Comment author: John_D 29 July 2014 12:11:29PM *  -1 points [-]

I'm surprised by the lack of research on organic foods and health, and it seems like it wouldn't be too hard for a talented researcher to compare the health and mortality of people who consume organic vs. inorganic diets, after controlling for differences between the two groups, such total nutrient consumption, exercise, premorbid conditions prior to organic consumption, etc. Modified food may or may not have adverse effects beyond different nutrient contents (which so far is debatable), but I'm surprised at the amount of people who have jumped on this bandwagon with scant supporting evidence.

There is also the possibility that people will eat worse when consuming organic. I suspect that an inorganic diet composed of fish, fruits and vegetables, legumes, lean dairy, and nuts will be far healthier than an organic diet composed of fried chips, fatty artisan cheeses, chocolate bars, and low fiber carbs. Go to Trader Joe's or Whole Foods and watch how many carts are filled with the things you shouldn't eat. In fact, it seems the all-natural industry follows #1 (as far as they can) and #2 quite well, and if organic retailers are a proxy, they are about as good at ignoring #3 as the rest of the industry.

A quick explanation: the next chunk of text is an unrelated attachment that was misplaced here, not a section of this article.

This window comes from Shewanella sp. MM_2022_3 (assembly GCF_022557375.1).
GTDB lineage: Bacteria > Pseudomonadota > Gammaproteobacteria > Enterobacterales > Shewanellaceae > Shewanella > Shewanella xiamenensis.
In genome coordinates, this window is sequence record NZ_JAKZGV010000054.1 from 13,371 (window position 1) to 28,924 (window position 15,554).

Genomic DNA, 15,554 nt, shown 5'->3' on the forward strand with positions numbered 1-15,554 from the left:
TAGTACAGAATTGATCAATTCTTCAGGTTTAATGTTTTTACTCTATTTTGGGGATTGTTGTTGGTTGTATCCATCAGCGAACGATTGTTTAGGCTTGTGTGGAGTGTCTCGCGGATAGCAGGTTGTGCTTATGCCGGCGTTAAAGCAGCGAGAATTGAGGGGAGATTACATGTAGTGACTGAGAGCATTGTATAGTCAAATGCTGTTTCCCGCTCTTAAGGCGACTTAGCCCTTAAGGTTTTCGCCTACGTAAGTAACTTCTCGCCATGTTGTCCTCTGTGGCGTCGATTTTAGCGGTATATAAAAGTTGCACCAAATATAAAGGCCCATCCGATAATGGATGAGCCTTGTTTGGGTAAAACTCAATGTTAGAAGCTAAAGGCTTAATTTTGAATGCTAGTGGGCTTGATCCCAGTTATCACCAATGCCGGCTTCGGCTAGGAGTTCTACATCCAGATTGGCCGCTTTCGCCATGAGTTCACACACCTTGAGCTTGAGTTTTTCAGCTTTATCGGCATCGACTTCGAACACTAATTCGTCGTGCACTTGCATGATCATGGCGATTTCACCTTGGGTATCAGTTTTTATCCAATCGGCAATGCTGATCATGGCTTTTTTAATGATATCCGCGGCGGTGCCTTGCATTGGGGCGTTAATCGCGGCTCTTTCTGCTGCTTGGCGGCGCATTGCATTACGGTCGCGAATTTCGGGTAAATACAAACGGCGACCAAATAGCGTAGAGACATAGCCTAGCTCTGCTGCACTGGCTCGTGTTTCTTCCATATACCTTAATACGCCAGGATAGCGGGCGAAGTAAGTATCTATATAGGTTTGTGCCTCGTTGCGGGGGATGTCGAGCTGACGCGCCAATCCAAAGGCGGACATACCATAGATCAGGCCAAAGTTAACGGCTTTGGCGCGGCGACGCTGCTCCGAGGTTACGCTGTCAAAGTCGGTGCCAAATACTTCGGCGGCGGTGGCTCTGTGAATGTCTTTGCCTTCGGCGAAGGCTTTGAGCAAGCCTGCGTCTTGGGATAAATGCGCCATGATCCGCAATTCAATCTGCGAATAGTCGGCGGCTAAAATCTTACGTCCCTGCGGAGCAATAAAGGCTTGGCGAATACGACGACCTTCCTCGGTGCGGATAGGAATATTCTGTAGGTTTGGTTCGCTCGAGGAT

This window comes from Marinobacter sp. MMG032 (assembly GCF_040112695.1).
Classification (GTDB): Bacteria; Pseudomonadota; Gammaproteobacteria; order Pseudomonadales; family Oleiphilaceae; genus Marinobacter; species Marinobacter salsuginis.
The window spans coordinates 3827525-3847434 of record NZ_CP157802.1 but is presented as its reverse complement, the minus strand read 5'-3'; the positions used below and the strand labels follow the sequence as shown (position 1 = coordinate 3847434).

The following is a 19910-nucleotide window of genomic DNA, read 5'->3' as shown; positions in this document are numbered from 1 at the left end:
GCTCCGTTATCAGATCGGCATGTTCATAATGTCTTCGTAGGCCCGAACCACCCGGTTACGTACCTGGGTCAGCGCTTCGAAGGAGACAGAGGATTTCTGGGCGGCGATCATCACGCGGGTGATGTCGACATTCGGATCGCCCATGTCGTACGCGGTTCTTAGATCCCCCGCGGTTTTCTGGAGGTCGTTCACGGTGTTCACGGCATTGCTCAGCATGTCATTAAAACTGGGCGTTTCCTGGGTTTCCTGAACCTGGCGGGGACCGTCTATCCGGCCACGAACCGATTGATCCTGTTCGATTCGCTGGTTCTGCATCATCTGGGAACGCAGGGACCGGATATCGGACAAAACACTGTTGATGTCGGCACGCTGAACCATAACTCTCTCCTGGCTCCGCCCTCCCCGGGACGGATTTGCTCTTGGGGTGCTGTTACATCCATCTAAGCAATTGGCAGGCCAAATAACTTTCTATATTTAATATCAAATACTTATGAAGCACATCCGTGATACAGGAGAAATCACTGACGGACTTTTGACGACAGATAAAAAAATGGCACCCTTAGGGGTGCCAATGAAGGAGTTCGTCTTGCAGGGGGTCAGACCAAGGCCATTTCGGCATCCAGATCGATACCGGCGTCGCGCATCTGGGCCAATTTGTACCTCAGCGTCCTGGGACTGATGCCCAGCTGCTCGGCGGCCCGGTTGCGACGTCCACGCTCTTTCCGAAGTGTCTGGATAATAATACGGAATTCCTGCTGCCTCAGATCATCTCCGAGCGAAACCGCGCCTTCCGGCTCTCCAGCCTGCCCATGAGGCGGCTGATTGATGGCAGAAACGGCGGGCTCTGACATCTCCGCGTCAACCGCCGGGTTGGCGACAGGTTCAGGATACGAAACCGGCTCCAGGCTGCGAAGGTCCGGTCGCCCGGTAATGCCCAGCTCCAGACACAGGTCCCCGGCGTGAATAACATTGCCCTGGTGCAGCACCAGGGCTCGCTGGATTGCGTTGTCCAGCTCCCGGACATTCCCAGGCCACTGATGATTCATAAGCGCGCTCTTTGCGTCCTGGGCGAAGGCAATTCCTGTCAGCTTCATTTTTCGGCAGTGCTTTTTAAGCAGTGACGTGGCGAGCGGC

Comment author: Stuart_Armstrong 29 July 2014 04:49:24PM *  1 point [-]

Controlling doesn't get rid of all the confounders (easiest one: people who eat organic care more about what they eat, almost by definition - how do you control for that?), and long term studies are very hard to do.

Comment author: IlyaShpitser 28 July 2014 07:53:10PM *  2 points [-]